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There’s something magical about engineering and creating under hardship.

Ah, the old routine. First you’d clean the heads and transport, then thread the machine. After rewinding and re-threading, you’d go about the tedious process of setting record levels and bias. This took some time, as you were often tempted to try new settings or tape formulations, so you had to be on your toes before the session ever began. You’d place all your mics, get the cans working, get the band playing, listen to your inputs and then ask yourself questions like, “Now, what can I combine onto the same track? What inputs can I live without? How much space do I need to save for overdubs? What can I track now and then bounce down later to free up more space?”

Classic analog tape machines, a.k.a., desirable limitations from days of yore. For the benefit of our younger readers, when I say “space,” I’m talking about something that used to require some serious consideration to work within (not available space on your hard drive). I, for example, had a total of 16 tracks of “space.” All this effort for a mere 16 tracks of record? Yes, and I relish the memories.

While I don’t miss all the tape machine setup, getting only 16 minutes of record time on a reel, and so on, I sure do miss constraints: the handicaps, the limitations, the boundaries, the hard lines in the sand that the analog world always provided and that our digital world will not. I conjecture there’s something magical about engineering and creating under hardship.

Please don’t think this is another Luddite rant about the good ol’ days, the lost arts of the past, etc., as you couldn’t get this Mac out of my hands with a crowbar and a pistol. I’m not lost in Analogland either; sure, I love a good, beefy, 2-inch or 1/2-inch tape, but modern converter technology, analog emulations and high sample rates have narrowed associated performance gaps down to academic arguments.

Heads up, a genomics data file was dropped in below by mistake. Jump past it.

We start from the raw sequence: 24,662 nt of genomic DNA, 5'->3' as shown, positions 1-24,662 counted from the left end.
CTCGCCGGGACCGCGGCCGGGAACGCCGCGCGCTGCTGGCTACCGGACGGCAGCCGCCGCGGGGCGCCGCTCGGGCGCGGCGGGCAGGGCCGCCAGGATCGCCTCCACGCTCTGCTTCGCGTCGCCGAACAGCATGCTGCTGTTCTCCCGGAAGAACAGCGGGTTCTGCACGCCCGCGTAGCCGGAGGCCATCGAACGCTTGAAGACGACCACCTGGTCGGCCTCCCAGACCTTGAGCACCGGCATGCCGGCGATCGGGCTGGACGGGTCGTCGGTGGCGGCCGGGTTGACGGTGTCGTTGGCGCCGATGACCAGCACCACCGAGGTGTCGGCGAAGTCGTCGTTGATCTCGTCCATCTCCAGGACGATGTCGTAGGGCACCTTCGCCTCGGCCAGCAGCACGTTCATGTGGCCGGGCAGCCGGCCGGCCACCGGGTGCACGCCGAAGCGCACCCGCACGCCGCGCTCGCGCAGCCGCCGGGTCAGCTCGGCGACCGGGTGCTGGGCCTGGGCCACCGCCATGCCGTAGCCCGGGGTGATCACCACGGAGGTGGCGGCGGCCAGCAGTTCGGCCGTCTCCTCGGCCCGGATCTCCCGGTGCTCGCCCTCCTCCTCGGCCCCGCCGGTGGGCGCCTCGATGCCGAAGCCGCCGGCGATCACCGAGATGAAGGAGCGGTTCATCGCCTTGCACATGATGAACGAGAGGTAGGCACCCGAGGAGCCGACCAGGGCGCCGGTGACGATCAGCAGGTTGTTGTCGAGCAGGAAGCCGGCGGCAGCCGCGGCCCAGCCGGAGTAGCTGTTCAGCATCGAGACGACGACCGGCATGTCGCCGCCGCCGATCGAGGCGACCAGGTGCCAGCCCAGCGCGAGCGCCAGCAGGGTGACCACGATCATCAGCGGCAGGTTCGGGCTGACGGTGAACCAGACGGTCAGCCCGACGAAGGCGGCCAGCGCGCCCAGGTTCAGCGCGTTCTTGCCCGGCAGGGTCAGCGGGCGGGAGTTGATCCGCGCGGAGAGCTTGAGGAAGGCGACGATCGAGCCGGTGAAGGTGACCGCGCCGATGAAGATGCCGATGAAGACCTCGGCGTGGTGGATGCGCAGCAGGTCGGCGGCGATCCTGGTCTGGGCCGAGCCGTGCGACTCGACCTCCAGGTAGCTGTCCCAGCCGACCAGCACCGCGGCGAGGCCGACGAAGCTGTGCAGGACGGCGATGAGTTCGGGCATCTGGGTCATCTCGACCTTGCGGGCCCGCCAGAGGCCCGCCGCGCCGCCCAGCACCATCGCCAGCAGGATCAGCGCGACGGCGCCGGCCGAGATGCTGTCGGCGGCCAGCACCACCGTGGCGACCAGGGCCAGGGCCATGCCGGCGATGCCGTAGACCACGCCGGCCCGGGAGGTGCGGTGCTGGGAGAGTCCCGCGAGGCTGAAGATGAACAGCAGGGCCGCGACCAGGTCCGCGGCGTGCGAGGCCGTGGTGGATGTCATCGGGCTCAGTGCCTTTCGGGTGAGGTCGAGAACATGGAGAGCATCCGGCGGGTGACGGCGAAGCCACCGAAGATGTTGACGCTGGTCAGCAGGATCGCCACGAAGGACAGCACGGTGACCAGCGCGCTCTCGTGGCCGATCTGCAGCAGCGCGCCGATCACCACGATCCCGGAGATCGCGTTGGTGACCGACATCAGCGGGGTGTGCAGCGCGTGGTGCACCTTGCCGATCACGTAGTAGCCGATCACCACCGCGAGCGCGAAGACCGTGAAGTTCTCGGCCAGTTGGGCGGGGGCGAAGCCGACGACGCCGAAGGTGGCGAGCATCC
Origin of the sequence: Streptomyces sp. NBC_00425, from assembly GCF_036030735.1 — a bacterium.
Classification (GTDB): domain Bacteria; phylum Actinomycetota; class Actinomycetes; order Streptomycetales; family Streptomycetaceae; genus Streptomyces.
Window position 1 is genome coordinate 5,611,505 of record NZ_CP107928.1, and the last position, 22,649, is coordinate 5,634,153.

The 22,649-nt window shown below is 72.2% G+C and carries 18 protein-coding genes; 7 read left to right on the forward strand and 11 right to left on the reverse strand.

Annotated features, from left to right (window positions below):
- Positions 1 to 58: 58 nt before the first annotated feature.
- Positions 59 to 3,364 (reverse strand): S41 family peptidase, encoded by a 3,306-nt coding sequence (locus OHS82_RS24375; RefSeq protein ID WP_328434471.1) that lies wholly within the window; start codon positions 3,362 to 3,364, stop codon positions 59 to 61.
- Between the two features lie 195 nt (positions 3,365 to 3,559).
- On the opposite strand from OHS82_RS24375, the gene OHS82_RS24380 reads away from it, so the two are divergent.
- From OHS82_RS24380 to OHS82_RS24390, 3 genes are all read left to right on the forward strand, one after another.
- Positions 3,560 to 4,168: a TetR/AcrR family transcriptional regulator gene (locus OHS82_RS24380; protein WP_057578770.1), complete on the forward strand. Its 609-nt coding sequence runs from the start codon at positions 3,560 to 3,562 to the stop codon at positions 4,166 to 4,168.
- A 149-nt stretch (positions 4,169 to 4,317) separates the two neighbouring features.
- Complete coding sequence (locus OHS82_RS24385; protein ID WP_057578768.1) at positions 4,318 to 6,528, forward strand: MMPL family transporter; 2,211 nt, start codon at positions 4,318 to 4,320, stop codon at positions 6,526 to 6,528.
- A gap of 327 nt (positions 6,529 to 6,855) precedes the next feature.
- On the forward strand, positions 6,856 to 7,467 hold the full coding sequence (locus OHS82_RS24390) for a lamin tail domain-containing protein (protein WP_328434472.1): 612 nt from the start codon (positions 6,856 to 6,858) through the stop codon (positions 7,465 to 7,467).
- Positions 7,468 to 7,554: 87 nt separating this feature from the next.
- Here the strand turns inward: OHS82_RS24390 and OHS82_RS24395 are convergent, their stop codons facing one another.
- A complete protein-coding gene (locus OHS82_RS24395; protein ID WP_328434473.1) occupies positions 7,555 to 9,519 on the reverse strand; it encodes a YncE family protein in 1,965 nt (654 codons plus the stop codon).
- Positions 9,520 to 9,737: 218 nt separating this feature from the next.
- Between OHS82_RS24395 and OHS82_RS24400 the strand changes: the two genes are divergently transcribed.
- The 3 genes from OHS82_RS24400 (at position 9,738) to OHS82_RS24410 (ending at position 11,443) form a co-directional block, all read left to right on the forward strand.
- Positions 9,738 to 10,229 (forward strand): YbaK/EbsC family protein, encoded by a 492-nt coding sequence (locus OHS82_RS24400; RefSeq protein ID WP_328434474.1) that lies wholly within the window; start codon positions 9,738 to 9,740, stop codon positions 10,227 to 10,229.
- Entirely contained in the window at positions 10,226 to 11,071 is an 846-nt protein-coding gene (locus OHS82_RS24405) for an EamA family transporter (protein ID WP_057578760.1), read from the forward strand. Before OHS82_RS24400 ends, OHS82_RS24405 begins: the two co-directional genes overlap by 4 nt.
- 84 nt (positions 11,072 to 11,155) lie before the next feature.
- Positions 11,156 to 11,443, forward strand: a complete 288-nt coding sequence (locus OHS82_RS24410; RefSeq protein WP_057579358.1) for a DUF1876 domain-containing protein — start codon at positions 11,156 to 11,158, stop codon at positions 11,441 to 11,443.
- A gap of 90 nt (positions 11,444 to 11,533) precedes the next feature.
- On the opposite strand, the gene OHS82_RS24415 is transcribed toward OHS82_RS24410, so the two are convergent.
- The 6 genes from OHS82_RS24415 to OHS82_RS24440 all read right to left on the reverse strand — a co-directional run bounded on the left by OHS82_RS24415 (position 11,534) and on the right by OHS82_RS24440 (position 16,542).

Here, I’m lamenting the loss of limitations (both artistic and technical) that forced us to commit, to scheme, to solve, to compromise, to refine and to clarify. Responses to such limitations are human nature; without them, is our work increasingly less than human?

I’m no student of psychology, or sociology or religion, so I don’t understand why it is that humans are often a bit boring, lazy and wishy-washy when entirely comfortable, yet often creative, focused and ultra-productive when forced, often uncomfortably, by hardship. Are we somehow wired to only give 100 percent when absolutely necessary? Does this somehow explain why many performers only do their very best when facing difficult odds under unreasonable conditions? Perhaps the human mind needs the clarification that challenges bring to truly excel.

Tell a performer and/or a producer that they have unlimited track count available; that you can undo anything; that you can correct tone, rhythm or pitch. Suddenly, where’s the motivation to push?

This may ring familiar with you — I am friends with a producer who has told me of his successful Manhattan client with literally hundreds of vocal takes per song. This (obviously well funded) client insisted on keeping all takes, month after month, just in case, all at 96k until the point where my friend had multiple drives full of data with sessions that seemed to take forever to open. And yes, the client never went back and used these tracks; they obviously served as some form of performance pacifier, a security blanket, and a means of putting off decision-making and artistic/personal committal.

Time constraints aren’t really the ideal handicaps to introduce here (as they sometimes simply create panic). I’m thinking some kind of physical or conceptual limitation to force ourselves into the “hero mode” — limitations that force creative problem-solving, prioritizing and focus. A maximum acceptable track count may be helpful, but maybe more inspiring types of negative stimulus are the key here. Forced spontaneity; unfamiliar instruments or conditions; recording an ensemble completely live; an absence of processing or effects; minimal microphones: All these things just might elicit once-in-a-lifetime performances.

Even as a little kid, I knew I wanted to be an audio engineer because I always fantasized of re-mixing my favorite records, those that I thought had less-than-stellar production. I dreamt of re-recording them with the highest fidelity, all the right fader moves and then bowling over the masses. Yet now, high fidelity is pretty easily achievable to most anyone, and I hear virtually perfect, simply fantastic recordings all the time that do not bowl over the masses. Are our listeners simply jaded from the sheer number of technically high-quality productions out there today, or are they simply missing more emotion, more sincerity, more humanity than our typical modern methodologies allow? I believe they recognize an absence of underlying tension, heightened passion and the sounds of a struggling underdog while overachieving.

Rob Tavaglione owns and operates Catalyst Recording in Charlotte.